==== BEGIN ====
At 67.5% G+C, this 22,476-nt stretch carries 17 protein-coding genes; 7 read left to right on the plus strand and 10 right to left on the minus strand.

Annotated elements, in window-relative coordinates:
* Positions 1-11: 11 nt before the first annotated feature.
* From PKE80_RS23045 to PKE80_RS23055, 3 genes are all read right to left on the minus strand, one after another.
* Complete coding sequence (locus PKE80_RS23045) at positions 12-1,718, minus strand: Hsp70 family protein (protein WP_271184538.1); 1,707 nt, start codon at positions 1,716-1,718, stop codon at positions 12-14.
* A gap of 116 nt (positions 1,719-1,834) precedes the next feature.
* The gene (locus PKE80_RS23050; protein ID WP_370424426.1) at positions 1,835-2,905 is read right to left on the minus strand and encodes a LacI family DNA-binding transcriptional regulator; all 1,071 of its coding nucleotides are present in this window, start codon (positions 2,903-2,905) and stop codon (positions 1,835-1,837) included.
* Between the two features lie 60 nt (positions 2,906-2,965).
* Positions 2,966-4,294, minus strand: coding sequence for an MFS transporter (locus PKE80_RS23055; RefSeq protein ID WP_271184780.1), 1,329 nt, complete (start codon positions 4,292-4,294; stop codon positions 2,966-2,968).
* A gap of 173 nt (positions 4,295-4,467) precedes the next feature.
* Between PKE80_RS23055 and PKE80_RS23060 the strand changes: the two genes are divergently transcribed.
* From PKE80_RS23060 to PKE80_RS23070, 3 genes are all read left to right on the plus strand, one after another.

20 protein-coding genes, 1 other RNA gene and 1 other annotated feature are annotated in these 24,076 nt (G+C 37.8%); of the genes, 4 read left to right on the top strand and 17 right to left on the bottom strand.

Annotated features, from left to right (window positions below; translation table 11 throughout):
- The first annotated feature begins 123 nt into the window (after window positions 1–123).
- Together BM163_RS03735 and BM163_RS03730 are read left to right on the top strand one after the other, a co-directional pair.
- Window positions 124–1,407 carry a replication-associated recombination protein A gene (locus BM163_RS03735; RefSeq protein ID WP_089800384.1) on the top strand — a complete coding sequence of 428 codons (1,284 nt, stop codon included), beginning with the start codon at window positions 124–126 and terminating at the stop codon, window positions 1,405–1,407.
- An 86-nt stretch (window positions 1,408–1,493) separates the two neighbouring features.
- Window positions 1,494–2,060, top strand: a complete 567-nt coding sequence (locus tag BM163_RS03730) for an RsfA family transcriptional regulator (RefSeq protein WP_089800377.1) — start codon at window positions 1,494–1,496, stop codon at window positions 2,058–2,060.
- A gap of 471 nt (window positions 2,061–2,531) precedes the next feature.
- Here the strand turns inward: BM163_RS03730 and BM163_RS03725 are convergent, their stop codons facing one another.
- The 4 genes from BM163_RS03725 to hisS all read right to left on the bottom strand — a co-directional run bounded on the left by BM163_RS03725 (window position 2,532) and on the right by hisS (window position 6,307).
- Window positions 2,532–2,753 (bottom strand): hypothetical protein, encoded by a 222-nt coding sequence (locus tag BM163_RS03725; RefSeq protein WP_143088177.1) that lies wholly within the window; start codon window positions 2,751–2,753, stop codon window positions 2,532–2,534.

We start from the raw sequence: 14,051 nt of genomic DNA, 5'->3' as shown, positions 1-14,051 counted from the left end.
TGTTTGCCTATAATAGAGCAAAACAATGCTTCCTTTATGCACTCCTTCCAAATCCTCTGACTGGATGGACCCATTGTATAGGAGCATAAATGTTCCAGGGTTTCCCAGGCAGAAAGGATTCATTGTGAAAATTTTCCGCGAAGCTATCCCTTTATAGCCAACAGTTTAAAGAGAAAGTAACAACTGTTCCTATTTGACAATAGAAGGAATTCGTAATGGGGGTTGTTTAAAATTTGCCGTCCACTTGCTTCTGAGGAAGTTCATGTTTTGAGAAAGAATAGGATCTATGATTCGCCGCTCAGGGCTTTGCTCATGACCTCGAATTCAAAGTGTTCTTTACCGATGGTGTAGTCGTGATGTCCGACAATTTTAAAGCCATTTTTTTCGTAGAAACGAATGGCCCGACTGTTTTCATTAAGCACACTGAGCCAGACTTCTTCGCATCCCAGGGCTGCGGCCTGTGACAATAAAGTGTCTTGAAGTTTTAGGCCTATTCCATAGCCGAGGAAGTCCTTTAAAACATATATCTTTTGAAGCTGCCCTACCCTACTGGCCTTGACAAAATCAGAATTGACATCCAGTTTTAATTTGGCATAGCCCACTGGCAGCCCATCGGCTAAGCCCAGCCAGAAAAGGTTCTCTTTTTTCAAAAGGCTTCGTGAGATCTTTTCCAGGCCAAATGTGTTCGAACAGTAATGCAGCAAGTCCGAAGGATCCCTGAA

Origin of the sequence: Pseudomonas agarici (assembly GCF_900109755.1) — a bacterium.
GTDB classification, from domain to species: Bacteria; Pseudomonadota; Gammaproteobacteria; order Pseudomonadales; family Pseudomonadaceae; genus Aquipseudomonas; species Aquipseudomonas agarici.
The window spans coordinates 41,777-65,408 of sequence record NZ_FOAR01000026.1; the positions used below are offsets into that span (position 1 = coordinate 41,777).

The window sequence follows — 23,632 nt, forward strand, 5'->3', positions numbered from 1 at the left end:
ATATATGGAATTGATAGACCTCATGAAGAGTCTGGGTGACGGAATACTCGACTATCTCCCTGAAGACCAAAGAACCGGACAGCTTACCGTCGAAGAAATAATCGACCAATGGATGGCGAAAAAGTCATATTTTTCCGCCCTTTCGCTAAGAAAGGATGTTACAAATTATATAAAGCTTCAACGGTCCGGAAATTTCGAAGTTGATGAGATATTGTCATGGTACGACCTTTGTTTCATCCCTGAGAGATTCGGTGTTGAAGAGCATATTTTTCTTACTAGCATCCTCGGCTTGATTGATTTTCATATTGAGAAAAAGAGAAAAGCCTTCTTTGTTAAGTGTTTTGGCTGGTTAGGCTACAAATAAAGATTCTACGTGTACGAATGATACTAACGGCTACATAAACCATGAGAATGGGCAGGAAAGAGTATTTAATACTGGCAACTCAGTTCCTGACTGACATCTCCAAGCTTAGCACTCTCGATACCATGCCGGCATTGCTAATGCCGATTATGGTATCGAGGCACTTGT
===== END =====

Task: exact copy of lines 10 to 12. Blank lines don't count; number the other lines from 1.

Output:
* A gap of 173 nt (positions 4,295-4,467) precedes the next feature.
* Between PKE80_RS23055 and PKE80_RS23060 the strand changes: the two genes are divergently transcribed.
* From PKE80_RS23060 to PKE80_RS23070, 3 genes are all read left to right on the plus strand, one after another.